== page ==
However, Fr. Anthony Coniaris, notes in his book “Sermons on the Major Holy Days in the Orthodox Church” that there are three ways to depict a person: 1) a photograph, 2) a portrait, and 3) the icon. First, the photograph records the features of a person exactly as they are with no changes. Second, the portrait reproduces a person’s features in a recognizable way but tries give expression his/her character. Thirdly, the icon goes even further than the portrait by showing what the person has become because of the indwelling presence of the Holy Spirit. Iconography does this by eliminating or de-emphasizing everything that is irrelevant to the spiritual nature. Thus, the depiction is stylized and spiritualized, not in an unrealistic way but in supra-realistic manner.
Icons have been called many names over the centuries: prayers, hymns, sermons in form and color. There are two types of Gospels in the Orthodox Church: the verbal and the visual. Together, they appeal to the whole person, both mind and heart. St. Basil the Great said, “What the word transmits through the ear, that painting silently shows through the image, and by these two means, mutually accompanying one another…we receive knowledge of one and the same thing.” St. John of Damascus said, “If a pagan (non-believer) asks you to show him/her your faith, take that person into a church and place him/her before the icons.”
So we know where to find icons. We find them in the Church. But do we also find them in our home? It’s typical or traditional for Orthodox Christians to have an altar in their home, perhaps many altars, one for each person in the family. And on those altars we find candles, lamps, incense and other sacred items, and icons. But the icons are not there for aesthetic purposes. They are not art that you use to decorate your home. Icons are a witness to who you believe in, to who is number one in your life.
In Russia, icons were displayed prominently in the home and when guests would enter they would go first to venerate the icons before greeting their hosts. Christianity probably survived Communism because of the Faith in Christ was preserved in the home, the house Church. Do we have icons of Christ, the Virgin Mary and the Saints prominently displayed in our homes? Or do we have posters of famous people, musicians and athletes instead?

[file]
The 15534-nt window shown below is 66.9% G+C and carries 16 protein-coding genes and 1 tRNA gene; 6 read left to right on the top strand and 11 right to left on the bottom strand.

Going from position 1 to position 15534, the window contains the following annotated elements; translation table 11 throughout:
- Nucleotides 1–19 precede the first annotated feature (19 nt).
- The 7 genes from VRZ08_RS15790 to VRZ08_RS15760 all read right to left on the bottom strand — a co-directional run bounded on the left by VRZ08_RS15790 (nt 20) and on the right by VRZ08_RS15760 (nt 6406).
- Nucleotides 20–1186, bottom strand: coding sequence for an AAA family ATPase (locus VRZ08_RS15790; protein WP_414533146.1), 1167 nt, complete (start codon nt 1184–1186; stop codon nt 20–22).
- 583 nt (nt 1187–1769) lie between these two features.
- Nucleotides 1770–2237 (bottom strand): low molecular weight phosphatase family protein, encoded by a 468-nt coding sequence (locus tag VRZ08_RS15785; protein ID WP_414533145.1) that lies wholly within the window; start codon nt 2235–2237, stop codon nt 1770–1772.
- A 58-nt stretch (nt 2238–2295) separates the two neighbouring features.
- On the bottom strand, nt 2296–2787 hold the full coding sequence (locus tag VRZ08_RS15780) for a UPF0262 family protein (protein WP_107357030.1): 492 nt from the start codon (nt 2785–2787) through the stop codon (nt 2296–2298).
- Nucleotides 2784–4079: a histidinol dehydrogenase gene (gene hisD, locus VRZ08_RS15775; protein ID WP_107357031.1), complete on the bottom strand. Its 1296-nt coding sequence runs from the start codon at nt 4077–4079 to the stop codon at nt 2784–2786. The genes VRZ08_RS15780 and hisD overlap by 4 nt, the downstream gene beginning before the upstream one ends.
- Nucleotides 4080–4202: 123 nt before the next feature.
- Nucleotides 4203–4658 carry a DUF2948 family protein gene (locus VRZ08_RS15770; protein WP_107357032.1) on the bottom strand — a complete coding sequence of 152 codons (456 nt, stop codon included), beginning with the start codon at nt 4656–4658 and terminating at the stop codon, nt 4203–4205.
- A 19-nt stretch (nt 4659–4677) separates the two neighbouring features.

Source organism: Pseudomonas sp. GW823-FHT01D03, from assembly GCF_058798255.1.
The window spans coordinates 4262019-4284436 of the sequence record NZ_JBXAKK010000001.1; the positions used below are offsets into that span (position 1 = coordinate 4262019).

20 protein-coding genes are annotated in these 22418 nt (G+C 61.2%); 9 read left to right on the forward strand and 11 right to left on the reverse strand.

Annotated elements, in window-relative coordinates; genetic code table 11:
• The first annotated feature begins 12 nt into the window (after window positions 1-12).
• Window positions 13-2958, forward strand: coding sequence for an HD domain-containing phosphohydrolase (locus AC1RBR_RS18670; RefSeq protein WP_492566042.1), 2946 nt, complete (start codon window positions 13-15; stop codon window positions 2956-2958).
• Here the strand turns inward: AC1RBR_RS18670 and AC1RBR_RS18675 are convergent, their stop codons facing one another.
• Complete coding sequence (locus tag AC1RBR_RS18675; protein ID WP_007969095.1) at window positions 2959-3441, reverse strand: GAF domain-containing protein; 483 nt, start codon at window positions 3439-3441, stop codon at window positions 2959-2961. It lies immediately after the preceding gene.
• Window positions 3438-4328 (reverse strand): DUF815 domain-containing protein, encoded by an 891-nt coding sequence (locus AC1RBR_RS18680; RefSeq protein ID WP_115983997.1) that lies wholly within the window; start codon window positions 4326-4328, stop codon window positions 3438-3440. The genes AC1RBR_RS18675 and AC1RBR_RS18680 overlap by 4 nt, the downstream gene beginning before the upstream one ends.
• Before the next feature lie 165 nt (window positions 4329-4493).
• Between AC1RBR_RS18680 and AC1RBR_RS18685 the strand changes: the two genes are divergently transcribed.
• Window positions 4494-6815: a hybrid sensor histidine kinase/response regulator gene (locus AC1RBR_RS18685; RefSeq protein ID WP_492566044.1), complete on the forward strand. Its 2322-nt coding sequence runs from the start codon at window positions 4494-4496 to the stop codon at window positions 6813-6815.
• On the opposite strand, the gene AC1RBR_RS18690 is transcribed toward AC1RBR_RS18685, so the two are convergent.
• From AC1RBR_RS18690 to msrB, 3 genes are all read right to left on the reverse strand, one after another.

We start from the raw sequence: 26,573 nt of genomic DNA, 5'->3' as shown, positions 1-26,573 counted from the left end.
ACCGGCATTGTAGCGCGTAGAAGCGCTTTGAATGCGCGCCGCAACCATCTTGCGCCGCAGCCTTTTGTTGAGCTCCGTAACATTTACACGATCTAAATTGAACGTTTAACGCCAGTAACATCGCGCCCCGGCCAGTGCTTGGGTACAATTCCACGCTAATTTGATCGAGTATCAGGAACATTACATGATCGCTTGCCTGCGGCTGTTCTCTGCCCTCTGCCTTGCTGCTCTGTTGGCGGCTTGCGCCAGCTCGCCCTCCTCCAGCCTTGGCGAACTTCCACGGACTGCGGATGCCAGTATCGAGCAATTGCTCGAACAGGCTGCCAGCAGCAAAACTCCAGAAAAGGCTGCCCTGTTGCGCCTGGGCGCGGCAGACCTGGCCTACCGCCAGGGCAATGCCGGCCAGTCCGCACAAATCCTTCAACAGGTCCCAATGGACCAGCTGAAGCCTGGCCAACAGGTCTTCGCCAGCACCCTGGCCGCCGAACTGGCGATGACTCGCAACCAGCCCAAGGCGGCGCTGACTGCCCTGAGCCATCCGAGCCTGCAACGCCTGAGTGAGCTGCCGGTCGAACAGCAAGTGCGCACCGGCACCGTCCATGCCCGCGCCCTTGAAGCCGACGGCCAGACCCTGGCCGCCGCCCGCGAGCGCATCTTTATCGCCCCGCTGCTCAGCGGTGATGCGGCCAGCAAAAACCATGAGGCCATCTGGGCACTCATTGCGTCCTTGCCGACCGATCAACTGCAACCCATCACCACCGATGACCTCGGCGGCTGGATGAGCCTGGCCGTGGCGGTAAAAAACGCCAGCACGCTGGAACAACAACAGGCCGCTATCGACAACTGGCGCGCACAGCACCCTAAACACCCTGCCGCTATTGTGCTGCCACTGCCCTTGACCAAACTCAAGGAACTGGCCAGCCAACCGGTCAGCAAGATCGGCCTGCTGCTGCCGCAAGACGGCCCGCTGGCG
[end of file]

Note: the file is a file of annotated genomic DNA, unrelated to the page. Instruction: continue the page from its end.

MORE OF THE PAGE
Icons are not only placed in our homes to show who we believe in, but more importantly to remind us of God’s presence in our life. Icons also remind us to pray. This speaks to the when of iconography. Hopefully, icons remind us to pray each and every day.
Let me close today but asking a question. What is the very best icon ever written? Many of us have been to many different places and seen all sorts of icons. What is the best one you ever seen? What if we had a contest, which icon would win? Well it’s the one that God made Himself and that would be each and every human being. When God created Adam He said, “Let us make him in our image and likeness” (Genesis 1:26). During the Orthodox worship services the priest often censes the holy icons but he also censes the people because they are icons too. Each person is a living icon of Christ. Thus, each person is worthy of the same respect and veneration that we would give to Jesus. To disrespect and abuse another human is to become an iconoclast, an icon smasher, just like the iconoclasts of the eighth and ninth centuries who destroyed the icons because they erroneously thought they were idolatrous.
And in today’s world, many are trying to change the image of God found in mankind. They are literally trying to redefine the human icon into something different than it is. But of course, there is no need to do this because God doesn’t create junk. If we are in His image and likeness, what reason is there to change or alter it? How could we possibly improve it? So, let us respect one another as icons of God and also let us respect ourselves. During this time of Lent, we try to train ourselves as best we can to resist sin. Because when we sin, we are smashing the icon of God within ourselves. To disrespect and abuse ourselves through sinful thoughts, words or actions is also to become an icon-smasher. Amen!